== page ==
Wild Oxfordshire is spear-heading a campaign to collect 1,000 water samples from the many hundreds of freshwater-bodies across the Thames River Basin in a single day: 14th September 2015. Wild Oxfordshire are using the opportunity of the Thames Festival to highlight the whole of the Thames River Basin, as well as the many organisations and volunteers working to improve its water quality, flows and biodiversity.
Historically the festival has focussed on the 67km stretch of the Thames running through London, but the river is actually closer to 354km in total length. The Thames is an important water source, providing around two-thirds of London's drinking water. Phosphates and nitrates enter the river at numerous points across the whole water network and can harm ecosystems, sensitive plants and animals and increase nuisance algae incidences and treatment costs and reduce drinking water quality.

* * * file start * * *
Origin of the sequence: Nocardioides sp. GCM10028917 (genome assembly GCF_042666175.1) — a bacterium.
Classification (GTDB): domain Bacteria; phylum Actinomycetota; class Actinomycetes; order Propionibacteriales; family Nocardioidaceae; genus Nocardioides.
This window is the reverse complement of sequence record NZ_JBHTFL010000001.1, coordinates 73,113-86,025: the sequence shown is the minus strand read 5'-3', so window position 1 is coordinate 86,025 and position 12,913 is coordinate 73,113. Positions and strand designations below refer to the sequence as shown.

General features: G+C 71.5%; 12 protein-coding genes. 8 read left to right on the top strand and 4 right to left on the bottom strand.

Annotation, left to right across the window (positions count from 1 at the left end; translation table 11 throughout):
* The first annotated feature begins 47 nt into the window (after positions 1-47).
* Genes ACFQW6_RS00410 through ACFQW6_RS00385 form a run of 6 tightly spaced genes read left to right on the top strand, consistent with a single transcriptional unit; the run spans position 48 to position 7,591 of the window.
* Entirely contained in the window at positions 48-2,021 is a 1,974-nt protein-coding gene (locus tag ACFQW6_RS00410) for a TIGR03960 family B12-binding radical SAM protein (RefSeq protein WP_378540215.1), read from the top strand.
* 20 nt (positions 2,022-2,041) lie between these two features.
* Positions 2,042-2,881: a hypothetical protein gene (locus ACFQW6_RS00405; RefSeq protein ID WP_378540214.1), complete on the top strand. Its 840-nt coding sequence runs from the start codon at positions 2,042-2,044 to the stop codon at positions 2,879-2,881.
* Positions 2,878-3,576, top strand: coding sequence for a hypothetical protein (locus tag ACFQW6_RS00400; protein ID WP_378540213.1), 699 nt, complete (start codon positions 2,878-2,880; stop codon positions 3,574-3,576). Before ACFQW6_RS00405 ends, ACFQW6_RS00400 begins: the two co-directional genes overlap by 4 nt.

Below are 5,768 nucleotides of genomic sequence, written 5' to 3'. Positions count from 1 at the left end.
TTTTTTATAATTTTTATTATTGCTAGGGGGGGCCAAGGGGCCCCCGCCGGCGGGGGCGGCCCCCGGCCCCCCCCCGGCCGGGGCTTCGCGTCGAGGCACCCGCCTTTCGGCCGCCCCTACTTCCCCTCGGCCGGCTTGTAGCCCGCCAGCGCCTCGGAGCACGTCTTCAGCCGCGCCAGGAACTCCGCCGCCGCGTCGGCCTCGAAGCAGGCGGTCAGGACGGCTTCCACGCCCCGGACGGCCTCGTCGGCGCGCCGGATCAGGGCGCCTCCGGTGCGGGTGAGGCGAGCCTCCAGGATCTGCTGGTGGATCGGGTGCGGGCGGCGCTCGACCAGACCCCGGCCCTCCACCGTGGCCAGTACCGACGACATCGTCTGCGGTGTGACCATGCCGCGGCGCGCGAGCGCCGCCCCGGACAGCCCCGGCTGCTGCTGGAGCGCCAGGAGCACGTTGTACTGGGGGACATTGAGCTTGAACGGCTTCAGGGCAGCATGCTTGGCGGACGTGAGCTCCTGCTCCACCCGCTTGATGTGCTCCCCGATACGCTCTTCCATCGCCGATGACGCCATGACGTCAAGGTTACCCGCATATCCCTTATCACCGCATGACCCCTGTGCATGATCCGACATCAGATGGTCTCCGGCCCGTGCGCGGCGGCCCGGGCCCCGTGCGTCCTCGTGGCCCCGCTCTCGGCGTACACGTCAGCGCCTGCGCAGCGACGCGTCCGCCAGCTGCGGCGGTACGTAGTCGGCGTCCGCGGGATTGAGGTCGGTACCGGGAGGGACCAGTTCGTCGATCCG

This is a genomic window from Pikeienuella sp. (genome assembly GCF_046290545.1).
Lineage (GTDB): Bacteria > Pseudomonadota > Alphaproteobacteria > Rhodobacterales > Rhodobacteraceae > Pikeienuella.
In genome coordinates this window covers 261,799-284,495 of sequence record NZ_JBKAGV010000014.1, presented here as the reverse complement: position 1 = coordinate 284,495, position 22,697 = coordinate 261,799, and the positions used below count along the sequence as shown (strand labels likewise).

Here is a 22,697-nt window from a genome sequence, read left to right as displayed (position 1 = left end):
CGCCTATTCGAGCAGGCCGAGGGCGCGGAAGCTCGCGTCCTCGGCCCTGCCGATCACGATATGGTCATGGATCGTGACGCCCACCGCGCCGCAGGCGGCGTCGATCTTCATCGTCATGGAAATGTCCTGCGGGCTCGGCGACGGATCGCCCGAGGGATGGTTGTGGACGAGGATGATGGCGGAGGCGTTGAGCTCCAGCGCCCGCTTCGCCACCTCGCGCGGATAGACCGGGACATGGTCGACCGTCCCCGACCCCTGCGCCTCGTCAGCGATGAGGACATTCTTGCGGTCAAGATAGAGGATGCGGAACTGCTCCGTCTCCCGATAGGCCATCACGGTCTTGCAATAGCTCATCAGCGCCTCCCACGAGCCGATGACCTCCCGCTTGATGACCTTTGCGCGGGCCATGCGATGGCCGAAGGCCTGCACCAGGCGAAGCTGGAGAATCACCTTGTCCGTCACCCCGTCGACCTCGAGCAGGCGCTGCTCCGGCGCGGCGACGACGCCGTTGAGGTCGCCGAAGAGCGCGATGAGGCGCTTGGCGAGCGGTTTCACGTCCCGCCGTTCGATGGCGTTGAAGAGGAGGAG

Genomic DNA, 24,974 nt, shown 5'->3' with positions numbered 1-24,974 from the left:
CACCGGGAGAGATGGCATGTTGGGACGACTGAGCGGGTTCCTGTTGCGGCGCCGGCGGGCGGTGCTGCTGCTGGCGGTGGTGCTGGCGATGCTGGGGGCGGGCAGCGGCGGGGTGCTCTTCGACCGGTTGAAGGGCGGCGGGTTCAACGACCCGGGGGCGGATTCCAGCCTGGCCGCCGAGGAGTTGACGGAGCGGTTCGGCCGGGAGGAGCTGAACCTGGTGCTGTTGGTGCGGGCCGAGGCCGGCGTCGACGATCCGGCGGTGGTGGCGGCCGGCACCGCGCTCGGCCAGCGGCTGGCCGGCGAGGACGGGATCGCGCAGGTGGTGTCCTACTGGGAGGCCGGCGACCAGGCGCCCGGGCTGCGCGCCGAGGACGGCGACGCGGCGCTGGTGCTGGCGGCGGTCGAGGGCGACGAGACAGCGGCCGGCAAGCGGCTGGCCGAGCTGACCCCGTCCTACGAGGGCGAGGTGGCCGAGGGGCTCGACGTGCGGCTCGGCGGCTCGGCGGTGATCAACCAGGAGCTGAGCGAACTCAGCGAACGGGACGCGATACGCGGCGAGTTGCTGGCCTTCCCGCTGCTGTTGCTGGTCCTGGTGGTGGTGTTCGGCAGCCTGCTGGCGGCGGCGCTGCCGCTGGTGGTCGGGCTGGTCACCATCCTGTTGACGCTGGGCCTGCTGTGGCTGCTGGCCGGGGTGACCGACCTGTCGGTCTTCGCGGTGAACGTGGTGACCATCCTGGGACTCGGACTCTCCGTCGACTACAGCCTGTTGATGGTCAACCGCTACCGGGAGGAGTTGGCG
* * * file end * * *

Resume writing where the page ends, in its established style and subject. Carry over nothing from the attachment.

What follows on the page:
The River Thame Conservation Trust has supplied 1,000 easy to use testing kits, to be distributed mainly through catchment hosts. EarthWatch have volunteered to map all results on their global water-hub with the resulting data available to everyone involved.
The event is timed to coincide with the regular Thames sample run undertaken by the Centre for Ecology and Hydrology (CEH) as part of a long-term monitoring programme of the Thames and its tributaries.
Along with monitoring data collected by CEH and data held by the Environment Agency this event will help to identify and focus attention on freshwater bodies where we can have the greatest beneficial impact – protecting what is already good and identifying locations where cleaning up further is likely to be easiest and most effective. After the survey Wild Oxfordshire, Freshwater Habitats Trust and the Environment Agency will work with the catchment partnerships to provide feedback on the results.